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Vukota12

Well-known member
Jul 3, 2020
58
New Jersey
I see that you are in NJ. Won't you have to close your pool for the winter? Not sure you can keep just your spa open and close the pool and if so, seems like that might create some problems for the plumbing...
I was told that the spa would have to close with the pool.
 

Vukota12

Well-known member
Jul 3, 2020
58
New Jersey
In NJ its stand alone spas. Makes no sense to have attached spa unless your ok with not using it in colder seasons. Once pool is closed spa goes bye bye. Theres no comparison between the 2 either, standalone really are therapeutic. The only attached spas I see are older built pools or the occasional fiberglass combo spa. You can also do a drop in setup where the spa is recessed if the property or grade allows it.
What would a decent standalone run me? And could you suggest a brand?
 

jimmythegreek

TFP Expert
Bronze Supporter
In The Industry
Aug 10, 2017
3,378
Morris Cnty NJ
Plenty of good spas out there under 10g. The dealer is as important as the spa. I have a hot springs it's a great tub. Any major brand is pretty good stay away from Costco and budget deals...you get what you pay for. Right now you can barely find a spa or pool for that matter inventory is gone around here. You can often find super nice tubs if you look hard on craigslist and such sites. Nobody buys the newer expensive tubs they mostly look for cheap stuff. Many spend 10k+ and then move or dont use and sell for huge loss
 
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Funkatation

Well-known member
Apr 22, 2020
71
Austin
We had this dilemma. I added a water feature for “looks”, and a standalone caldera for “feel”. Those plaster benches just aren’t comfy and my hot tub has 50 jets!
 
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Vukota12

Well-known member
Jul 3, 2020
58
New Jersey
Plenty of good spas out there under 10g. The dealer is as important as the spa. I have a hot springs it's a great tub. Any major brand is pretty good stay away from Costco and budget deals...you get what you pay for. Right now you can barely find a spa or pool for that matter inventory is gone around here. You can often find super nice tubs if you look hard on craigslist and such sites. Nobody buys the newer expensive tubs they mostly look for cheap stuff. Many spend 10k+ and then move or dont use and sell for huge loss
Thank
Plenty of good spas out there under 10g. The dealer is as important as the spa. I have a hot springs it's a great tub. Any major brand is pretty good stay away from Costco and budget deals...you get what you pay for. Right now you can barely find a spa or pool for that matter inventory is gone around here. You can often find super nice tubs if you look hard on craigslist and such sites. Nobody buys the newer expensive tubs they mostly look for cheap stuff. Many spend 10k+ and then move or dont use and sell for huge loss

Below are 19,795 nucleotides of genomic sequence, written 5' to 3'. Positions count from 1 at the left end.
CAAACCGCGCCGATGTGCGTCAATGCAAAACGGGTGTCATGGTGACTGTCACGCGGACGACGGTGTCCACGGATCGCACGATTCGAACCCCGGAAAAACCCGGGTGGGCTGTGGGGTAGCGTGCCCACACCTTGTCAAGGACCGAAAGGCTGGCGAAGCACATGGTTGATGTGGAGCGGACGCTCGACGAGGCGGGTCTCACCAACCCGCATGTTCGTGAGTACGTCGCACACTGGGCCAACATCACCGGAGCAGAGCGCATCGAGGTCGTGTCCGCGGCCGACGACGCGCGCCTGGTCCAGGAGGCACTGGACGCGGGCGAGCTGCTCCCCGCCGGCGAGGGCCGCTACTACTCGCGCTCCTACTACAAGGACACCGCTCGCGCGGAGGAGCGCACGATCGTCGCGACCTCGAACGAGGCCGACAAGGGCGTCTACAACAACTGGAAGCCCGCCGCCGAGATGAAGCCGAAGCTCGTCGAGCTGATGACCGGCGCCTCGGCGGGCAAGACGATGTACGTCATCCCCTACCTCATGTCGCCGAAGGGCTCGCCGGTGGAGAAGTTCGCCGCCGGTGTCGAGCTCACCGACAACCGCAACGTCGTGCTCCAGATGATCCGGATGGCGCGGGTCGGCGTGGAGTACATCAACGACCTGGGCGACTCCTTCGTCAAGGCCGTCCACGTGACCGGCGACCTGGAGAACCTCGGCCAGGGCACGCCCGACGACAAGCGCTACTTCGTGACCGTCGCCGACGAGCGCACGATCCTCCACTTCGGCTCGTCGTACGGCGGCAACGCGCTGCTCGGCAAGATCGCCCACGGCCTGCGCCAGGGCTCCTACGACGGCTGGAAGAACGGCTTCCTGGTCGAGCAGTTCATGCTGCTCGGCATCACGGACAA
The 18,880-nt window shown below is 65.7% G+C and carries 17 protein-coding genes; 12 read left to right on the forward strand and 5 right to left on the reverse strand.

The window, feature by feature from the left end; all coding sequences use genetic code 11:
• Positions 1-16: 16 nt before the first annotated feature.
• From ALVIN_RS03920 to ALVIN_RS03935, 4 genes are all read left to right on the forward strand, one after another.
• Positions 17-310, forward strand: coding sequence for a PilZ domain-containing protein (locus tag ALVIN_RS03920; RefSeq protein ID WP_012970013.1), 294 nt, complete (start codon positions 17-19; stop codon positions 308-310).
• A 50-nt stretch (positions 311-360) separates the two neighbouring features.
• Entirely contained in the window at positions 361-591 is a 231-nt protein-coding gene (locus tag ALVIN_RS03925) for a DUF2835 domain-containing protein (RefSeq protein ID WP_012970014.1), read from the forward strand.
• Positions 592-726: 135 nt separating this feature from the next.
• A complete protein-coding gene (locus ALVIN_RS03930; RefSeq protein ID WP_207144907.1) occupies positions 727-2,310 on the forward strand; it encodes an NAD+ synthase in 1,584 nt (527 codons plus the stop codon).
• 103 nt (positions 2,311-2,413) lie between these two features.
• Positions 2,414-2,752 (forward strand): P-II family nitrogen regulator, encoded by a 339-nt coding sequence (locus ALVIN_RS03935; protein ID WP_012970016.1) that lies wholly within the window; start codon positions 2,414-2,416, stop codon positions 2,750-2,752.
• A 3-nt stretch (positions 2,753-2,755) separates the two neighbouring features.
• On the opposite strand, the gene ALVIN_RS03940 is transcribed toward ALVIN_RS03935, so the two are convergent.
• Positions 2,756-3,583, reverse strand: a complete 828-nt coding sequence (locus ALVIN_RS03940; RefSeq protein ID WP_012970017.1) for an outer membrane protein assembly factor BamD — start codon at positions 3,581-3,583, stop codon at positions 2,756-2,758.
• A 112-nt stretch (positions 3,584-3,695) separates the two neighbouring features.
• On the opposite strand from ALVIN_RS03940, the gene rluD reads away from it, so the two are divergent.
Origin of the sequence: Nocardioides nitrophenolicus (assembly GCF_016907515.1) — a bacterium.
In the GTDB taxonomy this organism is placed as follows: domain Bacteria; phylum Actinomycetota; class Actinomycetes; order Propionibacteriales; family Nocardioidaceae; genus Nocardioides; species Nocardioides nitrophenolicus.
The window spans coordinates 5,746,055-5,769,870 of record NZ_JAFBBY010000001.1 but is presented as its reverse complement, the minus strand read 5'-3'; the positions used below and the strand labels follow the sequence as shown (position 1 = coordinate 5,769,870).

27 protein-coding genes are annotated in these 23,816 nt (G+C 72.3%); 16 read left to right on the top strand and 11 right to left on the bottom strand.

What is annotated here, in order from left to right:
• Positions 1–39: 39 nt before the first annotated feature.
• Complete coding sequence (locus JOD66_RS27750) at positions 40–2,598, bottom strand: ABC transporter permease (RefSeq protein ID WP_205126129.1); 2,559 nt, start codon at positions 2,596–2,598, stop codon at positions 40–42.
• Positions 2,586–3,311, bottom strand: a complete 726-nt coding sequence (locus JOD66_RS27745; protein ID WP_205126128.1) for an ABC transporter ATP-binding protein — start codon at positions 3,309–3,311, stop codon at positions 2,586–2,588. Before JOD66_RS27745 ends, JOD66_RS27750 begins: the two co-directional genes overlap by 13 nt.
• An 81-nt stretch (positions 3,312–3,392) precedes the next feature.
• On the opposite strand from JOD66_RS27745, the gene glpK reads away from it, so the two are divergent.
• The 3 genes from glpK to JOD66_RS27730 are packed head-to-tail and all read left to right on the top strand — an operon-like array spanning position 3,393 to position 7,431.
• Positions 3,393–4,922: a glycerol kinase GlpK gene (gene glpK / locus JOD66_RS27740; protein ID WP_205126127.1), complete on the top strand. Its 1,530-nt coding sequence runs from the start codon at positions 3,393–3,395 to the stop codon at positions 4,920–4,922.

Thank you!!!
 

jark87

Silver Supporter
Jun 5, 2011
298
Flower Mound, TX
Pool Size
25500
Surface
Plaster
Chlorine
Salt Water Generator
SWG Type
Jandy Aquapure 1400
We’re in Texas, so the climate difference may be a factor. We went with an integrated spa, primarily due to the look, which we love. We’ve never heated the entire pool - only the spa, and we really don’t use it very much, but it doesn’t take very long to heat. Granted, our water temp only gets down to the high 40s - low 50s and pool never closes. I don’t know that a freestanding spa would get any more usage and I certainly wouldn’t want another maintenance chore. Our neighbors put in a freestanding spa and regretted not having gone the integrated route, purely from an aesthetic perspective. It somewhat “cheapened” the look of a pretty expensive pool project. The 2nd homeowner removed it. I’ve been in freestanding spas on ski trips and there’s no question that they offer more from a therapeutic angle.
 
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Tres Gatos

Well-known member
Apr 13, 2019
82
Bullhead City, AZ
I may be in the minority here but I prefer integrated over stand alone and I have had both. Stand alone is a PITA to keep water balanced and have to drain every couple months otherwise it gets too saturated with organics, scum, etc. Integrated is one body of water easy to keep balanced with TFP no maintenance at all just run it in spill over mode every day. It heats up in about 15-20 minutes, not really a cost or convenience issue. Regarding therapy that is a personal choice but I never enjoyed having 50 jets pushing my booty around on a slick fiberglass surface. Perfectly happy with 8 jets on a gunite surface and just soaking and we use it almost every night with a glass of wine.